Survival Instinct - In the wild, dogs have to be vigilant of potential predators, and rolling in a strong odour can help them mask their own scent and pheromones. Disguising their own smell can help them feel safe and reduce anxiety.

How to Get Your Dog to Stop Rolling in Smelly Things

The majority of new and interesting smells will be discovered outside of your dog's regular environment. This means your dog is more likely to roll in something gross when you are out on a walk or hike.

The best way to put an end to their disgusting potpourri is to keep them on leash and keep a close eye. Walking gear like a dog harness will give you better control. Look for a harness with a handle to try a traffic control leash to allow you to quickly move your dog if they find an enticing smell.

If your dog's smelly habit stems from a fear of predators, consider walking them in low-traffic areas or stick to areas with minimal wild animal activity. The fewer potential predators, the less likely your dog will feel the need to mask their scent.


Why Do Dogs Chase Their Tails?


Some dogs like to chase their own tail, and the lucky ones never catch it. Buy why? Dogs chase their tails for a variety of reasons, and the behaviour can indicate different things depending on the context.

Here are some possible reasons why dogs chase their tails:

It's Fun! - Dogs, especially puppies, may chase their tails as a form of play. They might see their tail as a fun thing to chase, similar to how they might chase a toy or a ball. It can also be an expression of excitement. This can be seen as a reaction to anticipation of something they enjoy, like food or a walk.

Exercise - Another common reason for tail chasing in dogs may be to release excess energy and get some exercise, especially if they are bored or not getting enough physical activity. This may be a sign of frustration or anxiety too.

Curiosity - Some dogs may chase their tails out of curiosity, especially if they are young and still exploring their bodies and the world around them. The quick flicks of the tail can easily catch your dog's attention, without them realizing it's their own tail until they catch it.

Attention-seeking - Much like barking, jumping, and nipping, tail chasing can be a way for dogs to get attention from their owners, especially if they have learned that this behaviour gets a reaction. They chase, you laugh, and the behaviour is then encouraged.

Medical issues - In some cases, tail chasing can be a sign of a medical issue, such as fleas, allergies, or an injury. It's important to rule out any underlying health problems if your dog is chasing its tail excessively or aggressively.


Understanding the reasons behind it can help you determine if your dog's tail obsession is safe and fun or indicative of an issue. In most cases, tail chasing is nothing more than quirky dog behaviour. It's harmless and entertaining.

If your dog is chasing its tail excessively or if the behaviour is accompanied by other concerning symptoms, such as biting or licking at the tail, it's a good idea to consult with a veterinarian or a professional dog trainer to determine the underlying cause and address any potential issues.


Why Do Dogs Hump?


One of the funnier and also more nuisance dog behaviours that make us wonder what is going through their fuzzy little heads is humping. If your dog is a humper, then you know that it's a party trick that gets old fast.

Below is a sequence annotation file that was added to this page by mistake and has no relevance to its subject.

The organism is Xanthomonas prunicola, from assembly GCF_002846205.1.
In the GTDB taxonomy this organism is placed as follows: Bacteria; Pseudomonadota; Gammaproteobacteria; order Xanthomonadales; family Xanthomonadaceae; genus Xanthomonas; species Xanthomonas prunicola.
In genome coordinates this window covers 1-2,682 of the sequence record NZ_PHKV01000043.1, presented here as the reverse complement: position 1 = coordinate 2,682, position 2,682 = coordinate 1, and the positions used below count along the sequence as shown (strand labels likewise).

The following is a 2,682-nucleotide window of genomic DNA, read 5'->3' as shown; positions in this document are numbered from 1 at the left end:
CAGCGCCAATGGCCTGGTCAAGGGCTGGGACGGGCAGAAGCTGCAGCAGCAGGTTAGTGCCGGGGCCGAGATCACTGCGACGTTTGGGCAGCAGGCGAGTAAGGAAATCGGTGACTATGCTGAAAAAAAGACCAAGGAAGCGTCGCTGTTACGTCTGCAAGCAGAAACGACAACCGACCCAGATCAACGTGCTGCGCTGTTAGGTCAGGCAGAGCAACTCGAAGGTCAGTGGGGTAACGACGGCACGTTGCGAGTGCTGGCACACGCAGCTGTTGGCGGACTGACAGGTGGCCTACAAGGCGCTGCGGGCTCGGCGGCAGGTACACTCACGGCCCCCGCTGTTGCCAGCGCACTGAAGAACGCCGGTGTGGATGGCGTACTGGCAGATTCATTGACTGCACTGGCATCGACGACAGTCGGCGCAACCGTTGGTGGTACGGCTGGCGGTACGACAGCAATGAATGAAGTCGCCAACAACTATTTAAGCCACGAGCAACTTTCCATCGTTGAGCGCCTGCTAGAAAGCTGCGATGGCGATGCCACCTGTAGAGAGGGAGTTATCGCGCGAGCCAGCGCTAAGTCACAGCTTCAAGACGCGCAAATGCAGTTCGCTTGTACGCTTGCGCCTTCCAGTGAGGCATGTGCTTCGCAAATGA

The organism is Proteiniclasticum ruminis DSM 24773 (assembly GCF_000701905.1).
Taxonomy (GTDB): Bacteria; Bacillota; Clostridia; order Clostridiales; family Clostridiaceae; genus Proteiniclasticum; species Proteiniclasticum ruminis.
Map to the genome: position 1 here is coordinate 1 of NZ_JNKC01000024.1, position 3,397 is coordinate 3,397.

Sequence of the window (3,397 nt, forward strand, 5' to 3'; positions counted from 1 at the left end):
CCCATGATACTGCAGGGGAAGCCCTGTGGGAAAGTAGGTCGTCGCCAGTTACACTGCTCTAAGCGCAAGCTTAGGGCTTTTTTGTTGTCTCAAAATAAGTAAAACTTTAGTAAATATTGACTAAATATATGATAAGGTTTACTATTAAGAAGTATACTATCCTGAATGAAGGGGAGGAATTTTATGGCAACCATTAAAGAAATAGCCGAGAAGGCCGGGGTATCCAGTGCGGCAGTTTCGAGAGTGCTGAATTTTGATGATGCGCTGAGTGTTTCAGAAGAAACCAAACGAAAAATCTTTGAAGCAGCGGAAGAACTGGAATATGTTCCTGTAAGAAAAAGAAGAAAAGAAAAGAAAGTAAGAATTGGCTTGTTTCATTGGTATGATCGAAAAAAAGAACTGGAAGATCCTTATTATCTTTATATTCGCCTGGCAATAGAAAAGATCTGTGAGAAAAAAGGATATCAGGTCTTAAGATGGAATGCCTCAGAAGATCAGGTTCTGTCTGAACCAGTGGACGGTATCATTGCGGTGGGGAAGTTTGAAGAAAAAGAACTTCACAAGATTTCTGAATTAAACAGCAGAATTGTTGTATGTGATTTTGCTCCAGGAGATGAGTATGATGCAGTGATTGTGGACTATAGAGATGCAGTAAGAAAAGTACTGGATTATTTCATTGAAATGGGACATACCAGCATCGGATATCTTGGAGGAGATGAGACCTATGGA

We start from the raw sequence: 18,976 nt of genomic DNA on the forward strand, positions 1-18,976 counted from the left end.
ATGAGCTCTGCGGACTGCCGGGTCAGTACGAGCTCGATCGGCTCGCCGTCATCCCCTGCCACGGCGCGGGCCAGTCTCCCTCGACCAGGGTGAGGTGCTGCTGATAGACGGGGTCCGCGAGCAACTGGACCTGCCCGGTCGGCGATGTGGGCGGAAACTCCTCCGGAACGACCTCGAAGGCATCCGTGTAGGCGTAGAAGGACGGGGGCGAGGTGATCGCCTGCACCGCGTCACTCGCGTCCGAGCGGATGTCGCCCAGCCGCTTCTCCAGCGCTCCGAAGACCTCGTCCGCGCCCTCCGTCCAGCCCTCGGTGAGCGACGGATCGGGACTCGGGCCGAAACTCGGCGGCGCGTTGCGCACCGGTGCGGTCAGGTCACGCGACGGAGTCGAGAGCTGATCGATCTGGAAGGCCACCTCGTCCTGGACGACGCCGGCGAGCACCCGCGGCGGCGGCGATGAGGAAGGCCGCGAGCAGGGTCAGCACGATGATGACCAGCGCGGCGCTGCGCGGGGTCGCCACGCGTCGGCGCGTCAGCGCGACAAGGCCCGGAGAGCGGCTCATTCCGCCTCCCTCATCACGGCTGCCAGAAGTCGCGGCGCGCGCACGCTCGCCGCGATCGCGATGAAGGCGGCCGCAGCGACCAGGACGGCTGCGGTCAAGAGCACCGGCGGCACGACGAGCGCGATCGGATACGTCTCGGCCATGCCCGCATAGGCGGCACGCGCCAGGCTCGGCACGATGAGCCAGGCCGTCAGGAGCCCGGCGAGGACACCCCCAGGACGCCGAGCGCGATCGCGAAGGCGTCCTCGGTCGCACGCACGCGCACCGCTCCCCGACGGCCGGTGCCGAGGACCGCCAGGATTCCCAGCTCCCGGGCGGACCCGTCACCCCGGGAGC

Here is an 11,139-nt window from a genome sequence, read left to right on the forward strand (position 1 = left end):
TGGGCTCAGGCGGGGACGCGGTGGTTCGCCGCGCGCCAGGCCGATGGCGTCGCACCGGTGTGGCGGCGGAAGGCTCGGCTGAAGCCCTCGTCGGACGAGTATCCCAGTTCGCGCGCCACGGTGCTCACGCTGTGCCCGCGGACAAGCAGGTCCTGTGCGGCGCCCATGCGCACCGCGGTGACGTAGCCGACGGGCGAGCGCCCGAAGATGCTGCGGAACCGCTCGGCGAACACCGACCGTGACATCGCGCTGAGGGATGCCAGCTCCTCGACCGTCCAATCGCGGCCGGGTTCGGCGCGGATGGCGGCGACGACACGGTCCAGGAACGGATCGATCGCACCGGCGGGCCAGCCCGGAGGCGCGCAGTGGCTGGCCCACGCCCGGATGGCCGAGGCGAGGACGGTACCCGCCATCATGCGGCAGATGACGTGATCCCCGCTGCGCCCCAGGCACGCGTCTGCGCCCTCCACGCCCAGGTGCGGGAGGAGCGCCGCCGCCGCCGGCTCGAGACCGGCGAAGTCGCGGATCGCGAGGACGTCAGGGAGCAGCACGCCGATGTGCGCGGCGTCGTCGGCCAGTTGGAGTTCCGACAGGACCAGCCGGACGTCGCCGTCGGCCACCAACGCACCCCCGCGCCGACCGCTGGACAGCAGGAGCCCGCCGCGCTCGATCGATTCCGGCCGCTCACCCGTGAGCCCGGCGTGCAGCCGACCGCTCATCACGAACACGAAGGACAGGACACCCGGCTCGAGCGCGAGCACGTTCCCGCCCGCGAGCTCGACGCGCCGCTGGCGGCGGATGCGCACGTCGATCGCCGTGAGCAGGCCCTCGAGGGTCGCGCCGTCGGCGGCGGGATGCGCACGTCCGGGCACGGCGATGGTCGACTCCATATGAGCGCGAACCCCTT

Learn why your dog likes to express himself so sensually and tips for getting them to knock it off.

Hormones - Hormones can significantly affect behaviour, and for growing puppies, hormone changes are common. Both male and female dogs can develop some randy behaviours before they reach maturity. Spaying or neutering puppies at the appropriate age may help reduce these urges, but training and a consistently engaging routine are the most effective ways to curb this behaviour.

Asserting Dominance - Another reason that dogs may hump is to assert dominance or display aggression. This type of behaviour is more often seen in dog-to-dog interactions, but some dogs will hump to assert dominance over children and even adults.

Overstimulation - Humping can also be a way for dogs to express excitement and overstimulation. This could be triggered by being in a new place with unfamiliar people, pets, or smells. If your dog is overstimulated by a new, loud, or busy environment, they will seek out a physical way to express their excitement, and in some cases, this means humping.

How to Discourage Dog Humping

Regardless of the cause of your dog's humping, the best solution is to replace this behaviour with a healthier and safer activity. Training your dog to redirect his behaviour towards a dog chew toy, an interactive game, or a natural chew can help your dog break this unsavoury habit.

A consistent and enriching routine is the best way to prevent and reduce unwanted behaviours in dogs. They need to be both physically and mentally stimulated by offering regular exercise, fun games, daily training, and positive reinforcement.

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Dogs Are Weird, But That's Normal

In the intricate tapestry of canine behaviour, habits like eating grass or dirt, tail chasing and humping are among some of the most common. Whether the cause is behavioural, health-related, or just a complete mystery, the most important thing is to understand when a weird dog behaviour is safe and when it's time to intervene.

Even as we shed light on the motivations behind dog behaviour, we must acknowledge that there is still much we do not fully understand. Dogs, like humans, are individuals with unique preferences, experiences, and personalities, and their motivations for many habits, like eating grass, may vary widely from one dog to another. 

Some may do it out of instinctual drive, while others may simply find pleasure in the act itself. As long as your dog's behaviour is not harmful to themselves or anyone else and you've ruled out a medical cause, let them be goofy and explore the world how they feel comfortable.

Written by

Krystn Janisse

Krystn is a passionate pet nutrition enthusiast. She has worked in the pet industry for over a decade and loves to share her passion for animal welfare with others. She is currently working for one very rebellious cat, Jack, and hanging out with a goofy but loveable doggo named Roxy.